<i>Date with Malice</i>: Excerpt Date with Malice: Excerpt Julia Chapman The second book in the Samson and Delilah Mystery series. Discount: <i>The Nearest Exit</i> by Olen Steinhauer Discount: The Nearest Exit by Olen Steinhauer Crime HQ Get a digital copy for only $2.99! Review: <i>The Silent Companions</i> by Laura Purcell Review: The Silent Companions by Laura Purcell Gabino Iglesias Read Gabino Iglesias's review! Review: <i>Last Ferry Home</i> by Kent Harrington Review: Last Ferry Home by Kent Harrington Kristin Centorcelli Read Kristin Centorcelli's review!
From The Blog
March 27, 2018
Dark Streets, Green River: The Murder and Mayhem Conference in Chicago
Susanna Calkins
March 23, 2018
Driver in the UK Tries to Pass as Homer Simpson After Getting Pulled Over
Adam Wagner
March 19, 2018
Q&A with Christi Daugherty, Author of The Echo Killing
Christi Daugherty and Crime HQ
March 16, 2018
Like Stealing Candy from... "Gumball Bandit" Steals Large Gumball Machine from Sacramento Animal Shelter
Adam Wagner
March 13, 2018
Q&A with Sebastian Rotella, Author of Rip Crew
Sebastian Rotella and John Valeri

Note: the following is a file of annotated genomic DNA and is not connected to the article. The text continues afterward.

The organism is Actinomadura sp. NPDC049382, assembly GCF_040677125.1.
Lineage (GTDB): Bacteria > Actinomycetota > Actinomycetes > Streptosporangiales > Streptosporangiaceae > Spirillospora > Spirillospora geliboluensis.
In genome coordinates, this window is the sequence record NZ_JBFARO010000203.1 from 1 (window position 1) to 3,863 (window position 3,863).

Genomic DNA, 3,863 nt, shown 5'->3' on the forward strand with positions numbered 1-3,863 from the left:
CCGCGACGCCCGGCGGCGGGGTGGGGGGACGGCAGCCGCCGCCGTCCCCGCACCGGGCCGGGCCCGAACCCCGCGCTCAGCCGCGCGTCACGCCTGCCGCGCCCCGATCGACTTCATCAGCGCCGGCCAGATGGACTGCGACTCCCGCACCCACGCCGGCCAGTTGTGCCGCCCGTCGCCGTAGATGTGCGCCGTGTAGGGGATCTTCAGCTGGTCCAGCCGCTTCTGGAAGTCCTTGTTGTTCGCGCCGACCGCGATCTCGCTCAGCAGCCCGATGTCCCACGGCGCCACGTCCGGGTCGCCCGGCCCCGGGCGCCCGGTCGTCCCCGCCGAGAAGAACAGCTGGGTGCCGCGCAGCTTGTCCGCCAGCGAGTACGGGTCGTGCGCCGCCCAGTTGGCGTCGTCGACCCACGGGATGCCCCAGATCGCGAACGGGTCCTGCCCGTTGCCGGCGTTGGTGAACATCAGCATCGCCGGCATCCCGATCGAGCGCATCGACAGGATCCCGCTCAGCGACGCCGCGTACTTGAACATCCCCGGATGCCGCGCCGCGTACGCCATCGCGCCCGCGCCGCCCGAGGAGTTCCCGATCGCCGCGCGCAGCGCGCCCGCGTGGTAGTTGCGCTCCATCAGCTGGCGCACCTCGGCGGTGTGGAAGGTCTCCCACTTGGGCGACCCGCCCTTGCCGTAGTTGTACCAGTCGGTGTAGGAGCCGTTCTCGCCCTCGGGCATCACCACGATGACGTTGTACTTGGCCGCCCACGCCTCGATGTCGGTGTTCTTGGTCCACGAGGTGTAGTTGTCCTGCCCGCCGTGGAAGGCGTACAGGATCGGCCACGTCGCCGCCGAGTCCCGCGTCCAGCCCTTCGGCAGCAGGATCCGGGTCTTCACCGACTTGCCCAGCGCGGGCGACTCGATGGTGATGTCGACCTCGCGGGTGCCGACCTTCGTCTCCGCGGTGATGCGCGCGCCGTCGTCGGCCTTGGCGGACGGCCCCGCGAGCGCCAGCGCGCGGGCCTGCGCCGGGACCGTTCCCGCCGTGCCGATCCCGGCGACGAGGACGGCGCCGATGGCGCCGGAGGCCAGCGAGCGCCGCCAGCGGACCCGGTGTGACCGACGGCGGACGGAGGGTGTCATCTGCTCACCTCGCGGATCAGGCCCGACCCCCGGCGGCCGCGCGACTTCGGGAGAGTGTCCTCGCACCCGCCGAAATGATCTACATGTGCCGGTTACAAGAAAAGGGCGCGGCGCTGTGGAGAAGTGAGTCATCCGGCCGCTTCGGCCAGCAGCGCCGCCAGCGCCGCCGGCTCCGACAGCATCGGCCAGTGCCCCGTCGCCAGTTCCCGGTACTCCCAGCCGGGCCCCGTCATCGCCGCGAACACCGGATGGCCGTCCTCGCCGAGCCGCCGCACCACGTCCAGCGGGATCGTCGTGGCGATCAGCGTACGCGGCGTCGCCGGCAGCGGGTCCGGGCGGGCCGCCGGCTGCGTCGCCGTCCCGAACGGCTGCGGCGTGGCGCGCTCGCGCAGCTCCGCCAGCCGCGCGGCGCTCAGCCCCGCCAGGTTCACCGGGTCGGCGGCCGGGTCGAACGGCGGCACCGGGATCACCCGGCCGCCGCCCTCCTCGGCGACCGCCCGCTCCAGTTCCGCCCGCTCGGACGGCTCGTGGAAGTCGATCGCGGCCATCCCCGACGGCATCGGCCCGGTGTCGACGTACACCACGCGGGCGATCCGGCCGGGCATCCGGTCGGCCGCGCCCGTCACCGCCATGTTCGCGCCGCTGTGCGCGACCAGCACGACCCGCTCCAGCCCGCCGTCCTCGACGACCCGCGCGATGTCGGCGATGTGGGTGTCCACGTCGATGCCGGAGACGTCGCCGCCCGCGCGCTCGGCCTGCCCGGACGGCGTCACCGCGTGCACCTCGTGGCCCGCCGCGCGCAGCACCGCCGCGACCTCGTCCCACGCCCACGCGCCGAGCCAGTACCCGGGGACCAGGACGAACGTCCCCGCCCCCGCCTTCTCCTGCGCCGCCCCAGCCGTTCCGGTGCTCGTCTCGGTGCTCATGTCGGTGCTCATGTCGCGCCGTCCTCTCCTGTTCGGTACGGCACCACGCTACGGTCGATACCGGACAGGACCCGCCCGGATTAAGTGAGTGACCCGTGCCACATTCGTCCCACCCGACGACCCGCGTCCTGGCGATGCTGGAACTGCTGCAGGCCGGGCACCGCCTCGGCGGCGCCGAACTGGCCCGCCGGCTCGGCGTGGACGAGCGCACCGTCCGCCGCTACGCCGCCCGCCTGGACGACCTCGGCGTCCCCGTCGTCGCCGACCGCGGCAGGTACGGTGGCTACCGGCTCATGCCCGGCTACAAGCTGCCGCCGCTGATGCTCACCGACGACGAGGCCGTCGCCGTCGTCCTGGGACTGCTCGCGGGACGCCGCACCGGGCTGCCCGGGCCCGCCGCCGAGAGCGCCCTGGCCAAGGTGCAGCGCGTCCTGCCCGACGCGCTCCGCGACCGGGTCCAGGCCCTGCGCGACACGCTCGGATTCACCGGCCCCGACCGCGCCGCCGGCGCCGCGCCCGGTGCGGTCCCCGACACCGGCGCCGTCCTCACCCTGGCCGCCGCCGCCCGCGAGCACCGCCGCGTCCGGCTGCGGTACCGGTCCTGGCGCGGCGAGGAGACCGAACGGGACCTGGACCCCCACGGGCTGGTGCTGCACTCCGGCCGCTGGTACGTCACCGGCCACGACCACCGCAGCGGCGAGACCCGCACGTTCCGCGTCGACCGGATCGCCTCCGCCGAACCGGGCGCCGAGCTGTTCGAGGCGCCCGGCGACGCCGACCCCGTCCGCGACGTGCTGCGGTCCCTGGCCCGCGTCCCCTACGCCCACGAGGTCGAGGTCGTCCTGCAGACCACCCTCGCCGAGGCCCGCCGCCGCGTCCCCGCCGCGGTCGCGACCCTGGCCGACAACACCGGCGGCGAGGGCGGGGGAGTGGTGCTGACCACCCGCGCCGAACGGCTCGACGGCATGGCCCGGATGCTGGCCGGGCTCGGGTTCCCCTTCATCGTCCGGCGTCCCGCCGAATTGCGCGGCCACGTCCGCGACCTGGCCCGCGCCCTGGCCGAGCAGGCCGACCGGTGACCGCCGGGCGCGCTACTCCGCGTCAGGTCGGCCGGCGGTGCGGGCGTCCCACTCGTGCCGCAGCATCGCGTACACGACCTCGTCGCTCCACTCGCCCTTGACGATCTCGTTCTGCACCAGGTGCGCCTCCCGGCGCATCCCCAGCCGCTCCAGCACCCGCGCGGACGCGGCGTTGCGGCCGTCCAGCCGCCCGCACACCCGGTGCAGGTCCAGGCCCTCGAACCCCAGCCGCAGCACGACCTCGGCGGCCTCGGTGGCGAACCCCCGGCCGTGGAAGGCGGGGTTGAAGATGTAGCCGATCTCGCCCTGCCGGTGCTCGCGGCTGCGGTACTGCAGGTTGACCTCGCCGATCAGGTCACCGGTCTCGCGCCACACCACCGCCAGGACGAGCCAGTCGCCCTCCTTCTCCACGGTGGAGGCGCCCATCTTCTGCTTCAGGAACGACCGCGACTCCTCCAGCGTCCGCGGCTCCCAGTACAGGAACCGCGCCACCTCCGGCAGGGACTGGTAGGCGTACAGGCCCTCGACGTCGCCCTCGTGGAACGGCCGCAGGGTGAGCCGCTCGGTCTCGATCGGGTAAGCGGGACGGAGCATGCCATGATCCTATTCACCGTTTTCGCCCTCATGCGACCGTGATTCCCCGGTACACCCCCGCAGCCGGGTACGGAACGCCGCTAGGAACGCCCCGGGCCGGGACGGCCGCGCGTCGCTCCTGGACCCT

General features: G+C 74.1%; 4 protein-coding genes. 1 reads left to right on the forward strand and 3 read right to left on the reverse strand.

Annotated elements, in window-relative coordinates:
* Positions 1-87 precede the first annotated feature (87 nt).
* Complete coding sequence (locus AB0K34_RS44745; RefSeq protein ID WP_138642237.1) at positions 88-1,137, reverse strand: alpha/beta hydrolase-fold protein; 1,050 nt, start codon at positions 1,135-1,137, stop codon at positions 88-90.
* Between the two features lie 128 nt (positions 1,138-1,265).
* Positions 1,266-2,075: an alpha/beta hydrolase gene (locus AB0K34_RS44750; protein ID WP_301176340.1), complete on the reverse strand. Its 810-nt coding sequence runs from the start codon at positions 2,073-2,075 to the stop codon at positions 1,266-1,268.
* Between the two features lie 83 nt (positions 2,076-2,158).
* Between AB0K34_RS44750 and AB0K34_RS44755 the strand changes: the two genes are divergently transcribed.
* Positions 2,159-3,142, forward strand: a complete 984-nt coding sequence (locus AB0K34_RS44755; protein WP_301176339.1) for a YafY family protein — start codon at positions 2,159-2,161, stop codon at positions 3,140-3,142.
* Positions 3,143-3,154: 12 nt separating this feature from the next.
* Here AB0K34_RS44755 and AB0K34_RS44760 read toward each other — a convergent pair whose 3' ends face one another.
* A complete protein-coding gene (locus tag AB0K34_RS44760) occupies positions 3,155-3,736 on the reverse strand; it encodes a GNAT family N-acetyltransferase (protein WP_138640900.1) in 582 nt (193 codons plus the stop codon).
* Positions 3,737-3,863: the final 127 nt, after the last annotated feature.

Showing posts by: Adam Christopher click to see Adam Christopher's profile
Jul 25 2017 3:00pm

Is it Crime Fiction or Science Fiction?

Fair warning, the following contains a discussion of the “g” word: genre. I know, it’s a dirty job, but someone has to do it.

I used to not worry or care about genre—or rather, I thought I didn’t. All I knew was that the books I liked were on the big shelves at the back of the store. So long as you pointed me in that general direction, I’d be perfectly happy to browse and read and turn up an hour or so later at the register with a cart absolutely heaving with books.

Of course, by “the big shelves at the back of the store,” I really meant the science fiction and fantasy section. But SFF isn’t the only genre to have its own dedicated section in any decent bookstore. There’s another genre, one whose audience and reach actually far eclipses SFF. This genre isn’t consigned to the ghetto at the back of the store. This genre demands attention, front and center. We’re talking face-out displays you can see across the street.

We’re talking the big hitter: crime fiction.

[Read more from Adam Christopher!]

Jul 20 2017 10:00am

Adam Christopher Excerpt: Killing Is My Business

Adam Christopher